July 12, 1943 - The Battle of Kursk Part II: The Tank Battle at Prokhorovka
Updated: Jun 12, 2021
July 12, 1943. The Battle of Kursk has raged for seven days, with the Nazis biting deep into Soviet defensive lines in Ukraine. At 5:45 AM, the spearhead of the 1st SS Panzer Division at Prokhorovka reports the sound of tank engines to the east – a LOT of tank engines. The largest tank battle in history is about to commence, and the turn of the tide of history’s greatest war has come.
The Germans had clawed inch by agonizing inch into the Soviet forces arrayed north and south of Kursk. From July 5 onwards, they had shoveled enormous amounts of troops, tanks, artillery and airplanes into the offensive. The Soviets had been waiting for them with defensive positions months in the making, with almost two million soldiers manning them. Thousands of artillery pieces, over 10,000 tanks, and multiple army group-size formations on both sides had committed to the largest battle in history.
For more background, my post on July 5 discussed the background and beginning of the Kursk battle. If you read it and remember it, cool, on with the show. If not, don’t worry too much. Her's the link if you want it. (POST LINK)
The Germans had launched their enormous Kursk offensive – their final attempt to beat the Soviet Union in decisive battle – on July 5, 1943. It represented the amassing of almost all their available strength, especially the carefully rebuilt panzer forces. The Germans had delayed the attack for so long that the Soviets had easily figured out what they were doing. Stalin and his chief general Zhukov had packed the Kursk area with staggering numbers of troops, tanks, and munitions. Their plan was to grind the Germans down and win a defensive victory. Only when the Germans were exhausted would they show their own hand – attacks north and south of Kursk that would strike the rear of the attacking enemy and stand a good chance of destroying the German forces.
What the Germans had wanted out of Kursk was another blitzkrieg victory. This would mean quick penetration of the enemy lines, a rapid exploitation, and the encirclement and destruction of a large Soviet force – a big, quick, juicy bite. What they got instead was a slow, agonizing grind forward. Their intended target had proved thicker and harder than they ever imagined. Instead of a quick, clean stroke, they were having to hack away at a series of heavy defensive lines that never seemed to end.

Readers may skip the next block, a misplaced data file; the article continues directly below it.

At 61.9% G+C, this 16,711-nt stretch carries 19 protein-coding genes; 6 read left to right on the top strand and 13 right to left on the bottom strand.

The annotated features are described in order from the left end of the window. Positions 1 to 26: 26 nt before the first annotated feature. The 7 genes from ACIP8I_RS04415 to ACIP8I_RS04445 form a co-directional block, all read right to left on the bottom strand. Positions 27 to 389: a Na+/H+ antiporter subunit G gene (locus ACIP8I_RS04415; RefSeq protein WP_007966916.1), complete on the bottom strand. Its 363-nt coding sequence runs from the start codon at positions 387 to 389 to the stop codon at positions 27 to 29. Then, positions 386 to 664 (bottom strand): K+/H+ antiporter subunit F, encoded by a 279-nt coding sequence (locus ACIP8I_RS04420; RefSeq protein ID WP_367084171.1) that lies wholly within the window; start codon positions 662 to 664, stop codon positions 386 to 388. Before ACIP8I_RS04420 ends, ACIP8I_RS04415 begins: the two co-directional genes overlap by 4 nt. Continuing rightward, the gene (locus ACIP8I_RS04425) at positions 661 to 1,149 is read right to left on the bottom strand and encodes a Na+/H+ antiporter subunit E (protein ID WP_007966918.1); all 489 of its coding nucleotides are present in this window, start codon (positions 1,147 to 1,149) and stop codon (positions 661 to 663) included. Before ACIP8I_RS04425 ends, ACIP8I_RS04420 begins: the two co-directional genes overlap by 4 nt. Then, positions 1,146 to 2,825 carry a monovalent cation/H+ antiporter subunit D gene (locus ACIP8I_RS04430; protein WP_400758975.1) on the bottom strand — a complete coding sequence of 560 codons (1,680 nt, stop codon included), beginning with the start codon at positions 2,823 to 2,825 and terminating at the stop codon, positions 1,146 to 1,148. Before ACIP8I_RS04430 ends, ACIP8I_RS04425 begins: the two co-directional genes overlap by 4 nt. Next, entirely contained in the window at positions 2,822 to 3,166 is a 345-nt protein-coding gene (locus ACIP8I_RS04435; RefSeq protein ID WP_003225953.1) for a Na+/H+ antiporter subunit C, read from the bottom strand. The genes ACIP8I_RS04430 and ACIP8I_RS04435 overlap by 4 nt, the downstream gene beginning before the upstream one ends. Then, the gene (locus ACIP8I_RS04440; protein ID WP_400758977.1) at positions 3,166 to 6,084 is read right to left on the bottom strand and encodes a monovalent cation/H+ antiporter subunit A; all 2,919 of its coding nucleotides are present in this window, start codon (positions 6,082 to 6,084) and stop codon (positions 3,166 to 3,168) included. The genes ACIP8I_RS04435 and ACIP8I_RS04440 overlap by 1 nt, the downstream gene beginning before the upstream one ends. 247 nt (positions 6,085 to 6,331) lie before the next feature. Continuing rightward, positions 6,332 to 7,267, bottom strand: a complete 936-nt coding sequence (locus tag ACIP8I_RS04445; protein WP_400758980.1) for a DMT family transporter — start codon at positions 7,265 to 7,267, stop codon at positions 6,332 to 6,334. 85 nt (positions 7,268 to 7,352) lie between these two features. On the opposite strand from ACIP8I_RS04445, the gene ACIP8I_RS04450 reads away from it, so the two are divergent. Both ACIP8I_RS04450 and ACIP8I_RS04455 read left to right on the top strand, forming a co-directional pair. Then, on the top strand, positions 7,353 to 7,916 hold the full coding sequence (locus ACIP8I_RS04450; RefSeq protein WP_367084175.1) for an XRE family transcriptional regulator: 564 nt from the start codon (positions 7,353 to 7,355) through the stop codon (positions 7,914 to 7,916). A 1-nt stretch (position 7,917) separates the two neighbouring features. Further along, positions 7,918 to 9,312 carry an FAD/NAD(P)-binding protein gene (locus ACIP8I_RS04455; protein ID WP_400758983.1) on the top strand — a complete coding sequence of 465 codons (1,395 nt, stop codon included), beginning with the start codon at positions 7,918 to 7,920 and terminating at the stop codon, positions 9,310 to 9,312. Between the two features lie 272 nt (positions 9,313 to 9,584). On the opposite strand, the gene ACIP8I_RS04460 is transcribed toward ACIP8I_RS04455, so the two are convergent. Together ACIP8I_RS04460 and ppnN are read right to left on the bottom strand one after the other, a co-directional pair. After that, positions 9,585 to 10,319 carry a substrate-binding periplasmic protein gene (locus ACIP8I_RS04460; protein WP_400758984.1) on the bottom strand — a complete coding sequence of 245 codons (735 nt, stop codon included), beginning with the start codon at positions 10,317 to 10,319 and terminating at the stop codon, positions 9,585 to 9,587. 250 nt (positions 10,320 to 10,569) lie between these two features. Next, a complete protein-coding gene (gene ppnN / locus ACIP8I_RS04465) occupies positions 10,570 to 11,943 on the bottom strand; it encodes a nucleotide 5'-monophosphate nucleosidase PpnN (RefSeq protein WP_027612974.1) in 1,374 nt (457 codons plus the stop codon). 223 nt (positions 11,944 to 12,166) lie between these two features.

On the southern face of the Kursk bulge, Erich von Manstein’s Army Group South had somehow managed to hammer their way through the first and second Soviet defensive lines, but Walther Model’s 9th Army had stalled in the north. Manstein believed he could still achieve a breakthrough if he finally wore down Soviet resistance and punched an irreparable hole through their lines. The constant, grinding attrition of the battle, though, had badly worn his forces down, even if the Soviets suffered more.
The tip of Manstein’s spear was the SS-Panzer Corps, three elite divisions of the SS lavishly equipped with tanks and equipment. These divisions were the 1st SS Panzer “Leibstandarte Adolf Hitler” (originally Hitler’s personal unit), 2nd SS Panzer, and 3rd SS Panzer “Totenkopf.” Totenkopf, the Death’s Head division, was made up entirely of former concentration camp guards. The SS-Panzer Corps was a Nazi force through and through, bound together by the murderous fascist ideology and their vast number of war crimes.
When the Corps had captured Kharkov in 1943, they had engaged in mass executions of wounded Soviet soldiers. Now they were eating their way through the Russian defenses, headed for Kursk. Despite serious losses, by July 12 they still had 294 serviceable armored vehicles, including 15 of the fearsome Tigers. (They had started with over 40, but the Tiger breakdown rate was so high that many had been cannibalized to keep a few running.)
The Soviet High Command had become mildly alarmed at the progress of the SS-Panzer Corps. They were still confident about winning the battle, especially since the Germans in the north had run into a brick wall and given up by July 9, but the Soviet defenses had not yet halted the SS fanatics. Zhukov had kept a careful rein on the large Soviet reserve forces remaining behind the lines. They were needed for the next phase of the campaign, the great counteroffensive to retake the Ukraine. Nevertheless, he had had to give up several large units. With the SS-Panzer Corps about to strike the third defensive line, Zhukov finally sent word for Pavel Rotmistrov’s 5th Guards Tank Army to move up and intercept the black murderers of Hitler’s elite.